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Felix Adamo

Bakersfield Californian CEO Richard Beene.

Air travel: It turns out that 2013 turned out to be one of the worst years for airline travel in the past five years. An annual scorecard of airline service, reported in the Wall Street Journal, said that more flights were delayed and more bags lost than any time since 2009. The best airlines? Those would be Alaska Airlines followed by Delta. The worst: United and American airlines. All this comes as airlines are continuing to reduce the number of flights while squeezing in more seats at the expense of leg room.

Ming: Garrett Ming has left Jim Burke Ford after almost three decades and is striking out on his own in a new business venture. Ming, outgoing chairman of the Greater Bakersfield Chamber of Commerce, spent 27 years with the Burke auto group. His new business creates software solutions for automotive and related industries.

Kudos to Katie McCarthy, a Garces Memorial High graduate who has been named managing editor of Total Beauty. A graduate of Loyola Marymount University, she is the daughter of Rob and Judi McCarthy, owners of Lightspeed Systems. She previously was editor of Where LA magazine.

Bad form: Shame on the person who dumped an emaciated female dog in front of a group of children the other day. Said Candace Bunes, who witnessed it: "The dog was abused and terrified. How do you dispose of puppies, or any unwanted inconvenient children you might have? Many have said the best way to judge the civility of society is how it treats the weakest among us."

Bike path: A lot has been said about proper etiquette on our bike path, but Kevin Malamma sums it up well here: "As a member of the cycling public those I ride with seem to understand the need to follow certain 'rules-of-the-road,' such as stay to the right, pass on the left, ride single file, announce hazards (and other objects). It would be nice of the other members of the public that frequent, among other places, the bike path, were to observe similar rules. Dogs not on leashes, dog owners tossing objects for retrieval, walkers meandering three or four abreast, parents with their 3-year-old daughter learning to -- you fill in the blank -- ride, skate, etc., Frisbee players tossing across the bike path without looking, walkers and riders stopped on the path in front of oncoming traffic -- the list could go on. These all present dangers, not just to the unsuspecting cyclist, but also to the above mentioned public. It would be wonderful if these folks used the path with the same consideration that they expect out of groups of more avid bicyclists. But the best example of public misuse of the path is one that I have encountered twice now. A young lady, who must fancy herself a photographer, seated, cross-legged directly in the middle of the path facing her subjects (families with children of various ages), also seated, in a group, in the middle of the path. Certainly a recipe for disaster. I suppose if she has some romantic image of a photographer as a risk taker and wants to insert herself into a dangerous situation we could find a photojournalist job for her somewhere in the Middle East. She just shouldn't think that family portraits are worth putting those families and riders at risk. By the way, I am both an avid cyclist and a photographer, enjoy both activities, and hope to continue to do so for many years, barring any unforeseen accident."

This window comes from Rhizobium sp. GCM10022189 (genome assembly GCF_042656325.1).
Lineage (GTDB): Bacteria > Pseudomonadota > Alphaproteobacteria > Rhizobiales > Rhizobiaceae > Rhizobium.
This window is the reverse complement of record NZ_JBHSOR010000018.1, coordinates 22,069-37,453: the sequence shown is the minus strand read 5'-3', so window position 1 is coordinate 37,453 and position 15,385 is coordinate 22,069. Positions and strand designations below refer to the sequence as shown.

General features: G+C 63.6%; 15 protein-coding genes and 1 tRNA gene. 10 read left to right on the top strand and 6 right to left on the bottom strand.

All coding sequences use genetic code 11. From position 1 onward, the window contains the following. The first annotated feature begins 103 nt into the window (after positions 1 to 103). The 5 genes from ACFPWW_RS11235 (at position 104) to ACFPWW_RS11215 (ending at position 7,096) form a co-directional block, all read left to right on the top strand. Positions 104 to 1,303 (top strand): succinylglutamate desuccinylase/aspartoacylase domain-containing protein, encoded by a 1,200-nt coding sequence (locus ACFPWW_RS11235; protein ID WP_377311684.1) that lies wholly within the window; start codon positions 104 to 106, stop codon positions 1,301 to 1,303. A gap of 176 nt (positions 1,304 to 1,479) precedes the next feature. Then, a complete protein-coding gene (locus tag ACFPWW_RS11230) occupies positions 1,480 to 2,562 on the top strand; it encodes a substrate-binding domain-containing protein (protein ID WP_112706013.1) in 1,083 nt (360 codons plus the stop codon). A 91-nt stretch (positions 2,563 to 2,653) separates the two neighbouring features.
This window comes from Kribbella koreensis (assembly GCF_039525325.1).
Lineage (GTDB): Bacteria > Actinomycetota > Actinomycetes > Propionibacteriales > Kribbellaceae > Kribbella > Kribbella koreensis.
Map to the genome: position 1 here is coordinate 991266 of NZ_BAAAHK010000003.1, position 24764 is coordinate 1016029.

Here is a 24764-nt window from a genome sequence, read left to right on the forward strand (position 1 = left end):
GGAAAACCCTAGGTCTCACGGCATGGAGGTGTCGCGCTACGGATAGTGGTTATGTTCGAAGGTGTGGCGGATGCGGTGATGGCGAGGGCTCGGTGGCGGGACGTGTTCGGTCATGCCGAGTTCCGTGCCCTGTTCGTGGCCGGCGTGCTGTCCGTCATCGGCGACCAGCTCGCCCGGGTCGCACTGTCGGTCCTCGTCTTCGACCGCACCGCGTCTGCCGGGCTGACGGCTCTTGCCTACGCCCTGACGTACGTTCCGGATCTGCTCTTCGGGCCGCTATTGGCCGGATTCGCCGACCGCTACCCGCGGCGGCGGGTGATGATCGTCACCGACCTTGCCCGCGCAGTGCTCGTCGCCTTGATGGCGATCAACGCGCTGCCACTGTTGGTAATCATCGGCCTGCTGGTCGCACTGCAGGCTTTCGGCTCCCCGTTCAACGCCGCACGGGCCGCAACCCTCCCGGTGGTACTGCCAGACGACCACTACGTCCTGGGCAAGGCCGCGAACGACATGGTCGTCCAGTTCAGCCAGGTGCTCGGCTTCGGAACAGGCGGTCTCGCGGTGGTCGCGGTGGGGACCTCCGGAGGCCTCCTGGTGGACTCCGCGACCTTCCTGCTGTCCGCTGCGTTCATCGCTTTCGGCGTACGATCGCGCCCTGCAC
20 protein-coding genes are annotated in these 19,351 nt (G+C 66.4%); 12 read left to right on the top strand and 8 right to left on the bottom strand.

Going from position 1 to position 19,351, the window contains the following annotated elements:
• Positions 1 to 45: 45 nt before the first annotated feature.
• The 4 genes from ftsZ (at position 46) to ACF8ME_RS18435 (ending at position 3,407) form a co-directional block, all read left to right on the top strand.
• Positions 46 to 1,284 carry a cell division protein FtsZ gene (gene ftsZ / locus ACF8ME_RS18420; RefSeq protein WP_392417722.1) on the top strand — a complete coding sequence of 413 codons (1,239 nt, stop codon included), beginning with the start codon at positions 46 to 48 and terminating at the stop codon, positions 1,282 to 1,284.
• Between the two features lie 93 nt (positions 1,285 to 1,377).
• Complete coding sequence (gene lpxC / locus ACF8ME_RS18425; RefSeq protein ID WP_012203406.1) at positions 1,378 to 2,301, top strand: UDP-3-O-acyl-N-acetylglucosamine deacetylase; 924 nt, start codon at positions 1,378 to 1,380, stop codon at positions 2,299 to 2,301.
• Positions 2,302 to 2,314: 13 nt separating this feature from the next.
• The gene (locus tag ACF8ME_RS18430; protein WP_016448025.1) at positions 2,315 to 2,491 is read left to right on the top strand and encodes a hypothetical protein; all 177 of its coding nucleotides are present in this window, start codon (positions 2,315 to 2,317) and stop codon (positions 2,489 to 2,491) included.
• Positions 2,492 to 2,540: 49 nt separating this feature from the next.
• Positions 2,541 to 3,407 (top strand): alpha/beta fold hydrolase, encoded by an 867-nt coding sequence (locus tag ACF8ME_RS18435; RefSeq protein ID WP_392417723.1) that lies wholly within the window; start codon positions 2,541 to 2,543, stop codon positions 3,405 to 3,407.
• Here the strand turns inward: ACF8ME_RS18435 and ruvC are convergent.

Richard Beene is president and CEO of The Bakersfield Californian. He blogs at These are his opinions, not necessarily those of The Californian. Email him at